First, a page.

A Vital Foreign Policy Tool Under Threat | Reconstructing Judaism

A Vital Foreign Policy Tool Under Threat

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[This piece was originally published in the Jewish Exponent at this link: http://jewishexponent.com/2017/10/04/vital-foreign-policy-tool-threat/]

The Book of Genesis proclaims that every human being is created in the image of God, that every human life is infinitely precious. Every religious person and every humanist understands that we are all diminished by needless loss of life. My heart breaks when I hear about people dying of starvation, of AIDS and other controllable diseases, or of deaths in childbirth that could be easily prevented. I cannot be indifferent to such human tragedy — and neither should our government.

The United States has the capacity to save lives around the world at a minimal cost to Americans — and yet, it is threatening to withdraw its help, despite the enormous good it can do.

When President Trump released his proposal for the 2018 federal budget this May, his plan slashed the foreign assistance budget, which currently comprises only 1 percent of federal expenditures. Foreign aid is just a drop in the bucket when compared to Social Security, Medicare and military spending.

Fortunately, the fate of the U.S. budget has yet to be finalized, and there is still time to preserve the critical foreign aid programs that embody the values so many of us hold dear — that all human life is precious. As Congress debates the budget this fall, I hope they will consider the value of opening our hands to people in need around the world.

Why is foreign assistance important? Here are five reasons:

  1. It saves countless lives by providing food and health aid in the poorest countries in the world.
  2. It is a major way of generating goodwill for the United States around the globe and for building relationships that are critical to U.S. diplomacy.
  3. It strengthens the international commitment to democracy and equal rights.
  4. It helps local populations reduce the economic causes of insurgencies, which are a significant threat to world stability.
  5. It helps protect embattled minorities.

Foreign assistance plays a vital role in combating global poverty, the deadly effect of natural disasters and the HIV/AIDS epidemic. It also strengthens world health systems. The shortage of inexpensive medicines is a cause of death for hundreds of thousands every year.  

Diplomacy, foreign assistance and military spending are the three pillars of American foreign policy. Weakening foreign assistance necessarily diminishes the American government’s effectiveness as a world power and increases the risk of war. China, Iran and Russia are three nations that have stepped up their presence through gifts, loans and military expansion, weakening the U.S. presence in key strategic areas such as the Middle East and Southeast Asia, as well as in Africa.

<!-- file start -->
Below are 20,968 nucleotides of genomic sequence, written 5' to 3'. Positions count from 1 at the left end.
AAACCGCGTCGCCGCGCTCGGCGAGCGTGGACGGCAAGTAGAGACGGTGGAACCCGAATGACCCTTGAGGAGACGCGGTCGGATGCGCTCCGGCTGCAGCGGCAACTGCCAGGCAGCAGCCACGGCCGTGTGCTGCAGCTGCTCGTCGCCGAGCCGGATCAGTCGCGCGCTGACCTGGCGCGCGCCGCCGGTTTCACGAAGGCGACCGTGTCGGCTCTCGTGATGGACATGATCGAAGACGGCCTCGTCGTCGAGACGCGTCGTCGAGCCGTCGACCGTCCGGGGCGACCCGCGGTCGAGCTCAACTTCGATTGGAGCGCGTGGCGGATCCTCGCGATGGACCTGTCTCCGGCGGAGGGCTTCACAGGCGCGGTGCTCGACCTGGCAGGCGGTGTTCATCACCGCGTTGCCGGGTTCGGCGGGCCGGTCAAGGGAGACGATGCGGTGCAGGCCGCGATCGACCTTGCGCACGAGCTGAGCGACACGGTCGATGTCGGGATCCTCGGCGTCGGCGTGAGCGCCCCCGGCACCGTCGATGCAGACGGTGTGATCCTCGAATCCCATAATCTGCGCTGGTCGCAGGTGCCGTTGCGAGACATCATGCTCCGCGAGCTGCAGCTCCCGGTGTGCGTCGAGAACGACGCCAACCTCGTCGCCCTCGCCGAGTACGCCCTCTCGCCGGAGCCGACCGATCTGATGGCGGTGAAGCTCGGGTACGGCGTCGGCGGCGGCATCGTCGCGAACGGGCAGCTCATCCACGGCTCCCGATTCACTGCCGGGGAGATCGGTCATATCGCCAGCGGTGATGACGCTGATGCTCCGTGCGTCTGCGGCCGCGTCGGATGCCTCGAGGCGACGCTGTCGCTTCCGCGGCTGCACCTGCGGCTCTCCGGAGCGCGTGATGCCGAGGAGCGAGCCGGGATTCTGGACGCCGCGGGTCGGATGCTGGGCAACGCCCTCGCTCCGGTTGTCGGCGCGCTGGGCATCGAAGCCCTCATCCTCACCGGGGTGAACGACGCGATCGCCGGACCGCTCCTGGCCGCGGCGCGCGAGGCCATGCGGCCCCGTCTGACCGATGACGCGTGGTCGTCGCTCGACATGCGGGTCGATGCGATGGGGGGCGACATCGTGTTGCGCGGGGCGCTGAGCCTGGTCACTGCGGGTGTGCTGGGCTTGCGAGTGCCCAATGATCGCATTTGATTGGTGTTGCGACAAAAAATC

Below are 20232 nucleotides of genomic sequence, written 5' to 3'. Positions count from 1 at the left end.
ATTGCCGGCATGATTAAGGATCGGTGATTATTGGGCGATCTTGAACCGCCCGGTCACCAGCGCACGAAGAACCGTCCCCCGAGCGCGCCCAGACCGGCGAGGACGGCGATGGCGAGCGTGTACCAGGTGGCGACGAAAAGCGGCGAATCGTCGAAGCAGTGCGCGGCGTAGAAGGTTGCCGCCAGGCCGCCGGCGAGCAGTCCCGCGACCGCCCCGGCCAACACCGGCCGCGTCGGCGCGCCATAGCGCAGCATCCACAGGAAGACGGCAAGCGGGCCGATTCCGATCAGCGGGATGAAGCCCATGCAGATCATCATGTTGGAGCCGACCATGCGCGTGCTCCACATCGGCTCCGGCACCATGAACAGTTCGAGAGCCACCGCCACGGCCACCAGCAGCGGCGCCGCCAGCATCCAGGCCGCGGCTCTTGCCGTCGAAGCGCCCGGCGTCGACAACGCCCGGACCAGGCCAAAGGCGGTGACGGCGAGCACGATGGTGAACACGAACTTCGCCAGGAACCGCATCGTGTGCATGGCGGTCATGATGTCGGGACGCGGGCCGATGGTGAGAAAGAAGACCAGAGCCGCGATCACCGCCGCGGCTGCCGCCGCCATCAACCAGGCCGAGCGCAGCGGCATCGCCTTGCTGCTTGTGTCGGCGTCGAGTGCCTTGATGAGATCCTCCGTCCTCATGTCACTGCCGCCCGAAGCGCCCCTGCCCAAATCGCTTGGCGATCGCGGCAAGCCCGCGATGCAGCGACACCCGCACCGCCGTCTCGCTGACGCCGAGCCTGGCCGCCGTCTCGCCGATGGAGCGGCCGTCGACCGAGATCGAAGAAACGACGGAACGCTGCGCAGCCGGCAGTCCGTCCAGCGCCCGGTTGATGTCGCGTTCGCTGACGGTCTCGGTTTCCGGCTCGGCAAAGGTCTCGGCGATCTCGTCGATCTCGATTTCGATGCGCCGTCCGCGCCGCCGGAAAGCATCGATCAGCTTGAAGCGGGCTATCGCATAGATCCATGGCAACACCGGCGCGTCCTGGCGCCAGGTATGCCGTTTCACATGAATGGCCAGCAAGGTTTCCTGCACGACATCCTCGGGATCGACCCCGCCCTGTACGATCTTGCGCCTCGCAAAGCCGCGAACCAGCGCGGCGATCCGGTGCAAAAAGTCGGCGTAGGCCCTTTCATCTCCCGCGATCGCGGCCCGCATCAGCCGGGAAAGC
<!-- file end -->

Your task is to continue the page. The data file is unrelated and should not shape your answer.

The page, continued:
Foreign assistance is a relatively inexpensive way to ensure a favorable balance of power in the world. It would require a huge increase in military spending to make up for the loss of influence that flows through foreign assistance. Also, increasing the effectiveness of the United Nations also requires an engaged U.S. presence.

Cutting foreign aid would also mean the reduction of our voice for democracy, freedom of worship, and the rights of women and of LGBT people.

Wonderful not-for-profit organizations such as American Jewish World Service and CARE need to be able to count on partnership with the U.S. government if they are to have their full impact in South America, Africa and Asia. Ensuring that foreign assistance stays at least at current levels within the federal budget is an investment that will pay back handsomely in its impact on people’s lives, on world stabilization and on the influence of the U.S. around the globe.

Our senators and representatives need to hear from us that foreign assistance should be strengthened in the 2018 budget. Each of us can help save lives and build a more just and equitable world.

RRC: Professor Emeritus and Senior Consultant, Center for Jewish Ethics

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